Somewhere in my office is the 1997 book ‘Guns, Germs and Steel,’ by Jared Diamond. Though it sounds like it could be a summary of 2020, it is actually about how different societies develop over time.
There are several interesting ideas in the book about the advances and declines of competing people groups, even if some are uncomfortable (We’ll wipe you out with our diseases, for which you have no natural resistance because that is cheaper than sending our army. Call it ‘conquest by cooties.’). One involves the critical role that war plays in advancing cultural progress. It goes something like this…
Say we live over here in one corner of the world whereby our defensive weapon of choice is loading a turtle into a sling and launching the poor reptile as a projectile at our enemies. Over the years, we have worked hard to improve and perfect our artillery. We’ve bred for bigger turtles with harder shells. We’ve fashioned better slingshots and created an academy where young warriors are trained to the highest levels of twirling and flinging. Recently, we had a breakthrough, perching our fighters atop llamas, enabling a mobile attack. We are, without question, the world’s most unique ‘armored cavalry.’ With that protection, our people live in peace, knowing that they are protected by a phalanx of flying turtles.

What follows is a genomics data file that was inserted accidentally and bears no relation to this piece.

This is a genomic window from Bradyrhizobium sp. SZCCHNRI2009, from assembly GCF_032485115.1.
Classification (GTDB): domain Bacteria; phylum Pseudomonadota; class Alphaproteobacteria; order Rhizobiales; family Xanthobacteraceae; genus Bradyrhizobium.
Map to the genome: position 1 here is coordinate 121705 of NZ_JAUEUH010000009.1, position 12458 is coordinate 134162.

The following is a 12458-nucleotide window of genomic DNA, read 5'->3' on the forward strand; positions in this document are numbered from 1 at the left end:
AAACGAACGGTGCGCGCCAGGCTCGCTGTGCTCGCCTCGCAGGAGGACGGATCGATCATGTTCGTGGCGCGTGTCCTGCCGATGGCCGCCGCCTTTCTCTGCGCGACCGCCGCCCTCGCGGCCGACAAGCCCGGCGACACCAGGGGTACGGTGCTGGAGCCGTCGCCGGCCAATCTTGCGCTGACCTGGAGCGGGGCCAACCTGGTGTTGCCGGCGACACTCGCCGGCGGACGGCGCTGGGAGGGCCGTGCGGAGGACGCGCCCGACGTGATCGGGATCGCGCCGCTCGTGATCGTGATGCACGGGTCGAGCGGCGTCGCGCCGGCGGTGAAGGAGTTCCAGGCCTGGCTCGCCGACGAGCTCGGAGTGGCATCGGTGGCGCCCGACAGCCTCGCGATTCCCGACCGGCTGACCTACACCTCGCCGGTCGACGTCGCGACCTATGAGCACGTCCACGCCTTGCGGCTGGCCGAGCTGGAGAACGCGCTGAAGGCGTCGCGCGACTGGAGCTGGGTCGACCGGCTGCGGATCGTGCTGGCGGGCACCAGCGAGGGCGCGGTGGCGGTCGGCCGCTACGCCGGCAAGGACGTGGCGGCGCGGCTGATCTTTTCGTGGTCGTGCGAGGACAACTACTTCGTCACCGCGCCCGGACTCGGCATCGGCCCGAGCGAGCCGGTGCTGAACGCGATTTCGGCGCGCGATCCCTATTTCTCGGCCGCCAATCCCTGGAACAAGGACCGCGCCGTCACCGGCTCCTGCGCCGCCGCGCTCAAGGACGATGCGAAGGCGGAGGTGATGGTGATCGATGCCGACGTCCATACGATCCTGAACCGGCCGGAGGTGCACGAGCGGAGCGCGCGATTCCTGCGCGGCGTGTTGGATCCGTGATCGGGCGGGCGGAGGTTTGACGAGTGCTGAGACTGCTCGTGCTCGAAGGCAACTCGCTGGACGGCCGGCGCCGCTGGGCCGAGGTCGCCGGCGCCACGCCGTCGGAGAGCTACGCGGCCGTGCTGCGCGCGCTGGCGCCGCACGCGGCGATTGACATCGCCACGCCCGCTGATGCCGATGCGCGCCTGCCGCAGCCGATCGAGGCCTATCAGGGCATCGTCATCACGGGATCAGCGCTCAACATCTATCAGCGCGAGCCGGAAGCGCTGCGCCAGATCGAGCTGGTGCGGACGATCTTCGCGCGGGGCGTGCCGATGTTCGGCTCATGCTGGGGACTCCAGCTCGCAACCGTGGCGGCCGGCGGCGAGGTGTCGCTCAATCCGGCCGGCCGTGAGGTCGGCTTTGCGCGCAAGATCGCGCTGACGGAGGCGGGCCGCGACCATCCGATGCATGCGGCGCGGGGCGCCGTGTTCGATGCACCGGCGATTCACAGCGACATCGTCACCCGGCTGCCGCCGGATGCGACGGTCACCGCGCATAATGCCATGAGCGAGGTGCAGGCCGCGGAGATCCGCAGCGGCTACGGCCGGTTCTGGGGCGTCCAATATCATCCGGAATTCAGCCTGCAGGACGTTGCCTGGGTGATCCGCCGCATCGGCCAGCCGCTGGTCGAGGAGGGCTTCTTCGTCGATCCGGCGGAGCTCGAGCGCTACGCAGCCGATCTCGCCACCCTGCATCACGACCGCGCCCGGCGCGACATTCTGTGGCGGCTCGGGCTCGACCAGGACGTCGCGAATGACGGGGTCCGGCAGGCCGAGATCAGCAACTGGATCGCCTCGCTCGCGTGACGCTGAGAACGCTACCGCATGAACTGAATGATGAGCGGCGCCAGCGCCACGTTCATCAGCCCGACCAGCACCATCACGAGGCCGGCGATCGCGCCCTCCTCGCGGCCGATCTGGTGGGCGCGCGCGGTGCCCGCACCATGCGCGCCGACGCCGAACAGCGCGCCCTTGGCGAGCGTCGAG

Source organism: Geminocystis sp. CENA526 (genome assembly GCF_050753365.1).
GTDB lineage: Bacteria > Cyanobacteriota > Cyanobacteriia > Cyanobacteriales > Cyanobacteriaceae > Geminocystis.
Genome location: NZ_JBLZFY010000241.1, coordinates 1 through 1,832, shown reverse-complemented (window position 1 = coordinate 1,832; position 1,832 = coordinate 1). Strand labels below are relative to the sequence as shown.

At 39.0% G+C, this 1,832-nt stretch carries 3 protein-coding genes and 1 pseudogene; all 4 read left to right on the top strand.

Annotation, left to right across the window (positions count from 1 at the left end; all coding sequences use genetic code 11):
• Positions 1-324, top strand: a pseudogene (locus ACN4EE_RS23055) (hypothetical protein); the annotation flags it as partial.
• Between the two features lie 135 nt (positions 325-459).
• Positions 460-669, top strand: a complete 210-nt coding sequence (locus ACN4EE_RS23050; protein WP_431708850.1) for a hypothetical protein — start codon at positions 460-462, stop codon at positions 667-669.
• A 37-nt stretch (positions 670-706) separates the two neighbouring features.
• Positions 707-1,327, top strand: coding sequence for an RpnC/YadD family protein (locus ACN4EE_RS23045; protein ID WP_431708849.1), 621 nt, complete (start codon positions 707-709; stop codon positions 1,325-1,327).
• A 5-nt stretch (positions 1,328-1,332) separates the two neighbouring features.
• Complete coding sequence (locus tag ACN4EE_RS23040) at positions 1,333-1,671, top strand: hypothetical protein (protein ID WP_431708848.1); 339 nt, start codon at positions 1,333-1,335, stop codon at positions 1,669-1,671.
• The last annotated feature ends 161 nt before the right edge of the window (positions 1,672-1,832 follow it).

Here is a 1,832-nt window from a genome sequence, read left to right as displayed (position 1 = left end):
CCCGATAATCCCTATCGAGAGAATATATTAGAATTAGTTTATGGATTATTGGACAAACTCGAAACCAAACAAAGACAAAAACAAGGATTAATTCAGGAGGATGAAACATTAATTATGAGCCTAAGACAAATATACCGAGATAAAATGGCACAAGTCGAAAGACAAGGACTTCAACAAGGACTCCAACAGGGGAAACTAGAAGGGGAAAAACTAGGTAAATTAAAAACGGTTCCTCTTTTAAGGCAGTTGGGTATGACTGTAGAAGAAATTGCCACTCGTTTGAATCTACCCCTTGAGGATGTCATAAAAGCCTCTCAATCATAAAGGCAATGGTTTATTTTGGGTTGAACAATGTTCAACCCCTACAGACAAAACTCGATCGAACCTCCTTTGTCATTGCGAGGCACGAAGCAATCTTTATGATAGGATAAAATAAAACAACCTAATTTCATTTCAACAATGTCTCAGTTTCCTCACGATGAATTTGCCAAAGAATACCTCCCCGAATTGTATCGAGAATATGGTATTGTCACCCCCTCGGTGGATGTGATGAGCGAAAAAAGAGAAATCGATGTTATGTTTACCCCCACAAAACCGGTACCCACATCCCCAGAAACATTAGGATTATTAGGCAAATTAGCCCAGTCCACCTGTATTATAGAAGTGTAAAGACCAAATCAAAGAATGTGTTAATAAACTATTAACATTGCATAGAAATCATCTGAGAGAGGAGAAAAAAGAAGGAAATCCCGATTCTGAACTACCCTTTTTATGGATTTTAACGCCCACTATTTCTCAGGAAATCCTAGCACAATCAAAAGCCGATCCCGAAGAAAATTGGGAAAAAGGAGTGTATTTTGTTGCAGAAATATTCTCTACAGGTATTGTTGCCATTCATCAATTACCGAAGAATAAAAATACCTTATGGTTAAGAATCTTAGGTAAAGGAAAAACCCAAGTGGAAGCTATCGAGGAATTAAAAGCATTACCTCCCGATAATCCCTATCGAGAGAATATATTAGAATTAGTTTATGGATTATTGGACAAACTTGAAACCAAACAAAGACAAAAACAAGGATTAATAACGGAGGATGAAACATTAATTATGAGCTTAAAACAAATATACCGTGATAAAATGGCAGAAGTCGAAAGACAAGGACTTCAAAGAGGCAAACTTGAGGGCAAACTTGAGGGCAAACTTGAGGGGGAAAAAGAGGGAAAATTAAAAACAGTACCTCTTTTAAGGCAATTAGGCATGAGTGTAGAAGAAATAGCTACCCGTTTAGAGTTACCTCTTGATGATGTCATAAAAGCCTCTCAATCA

That is, until someone comes over the hill with a gaze of raccoons. (Yes, ‘gaze’ is the collective plural for raccoons. Now you know.) They feast on our turtles as they invade us.
The point is that getting your butt kicked by a more technically advanced enemy forces you to step back and assess your thinking, your assets, and your strategy. If you are not totally wiped out in the process, war brings you face to face with advanced capabilities and propels you forward.
Obviously, this dynamic is not limited to actual shooting wars, be they with bullets or terrapins. For example, losing political parties now evaluate how the winners better used social media.
In business, the learning value from getting invaded is clear as a bell. Your organization is heads down in your corner of the world, working hard to improve all aspects of your flying turtles, and then, what? A gaze of raccoons comes along, and the financial scoreboard gets your attention.
OK, let’s bring this silly analogy to a close.
If all healthcare is local – if that is still just as true as always – then it makes sense to attend to your turtles.
But if the rise of the ‘brand’ in driving consumer preferences and the obliteration of the constraints of geography by rapidly advancing technology starts to seriously undermine that premise, you might want to start raising hawks and owls (they eat turtles).
Invasion, as painful as it is, serves a useful purpose. You get to see, up close, what the enemy has that you don’t.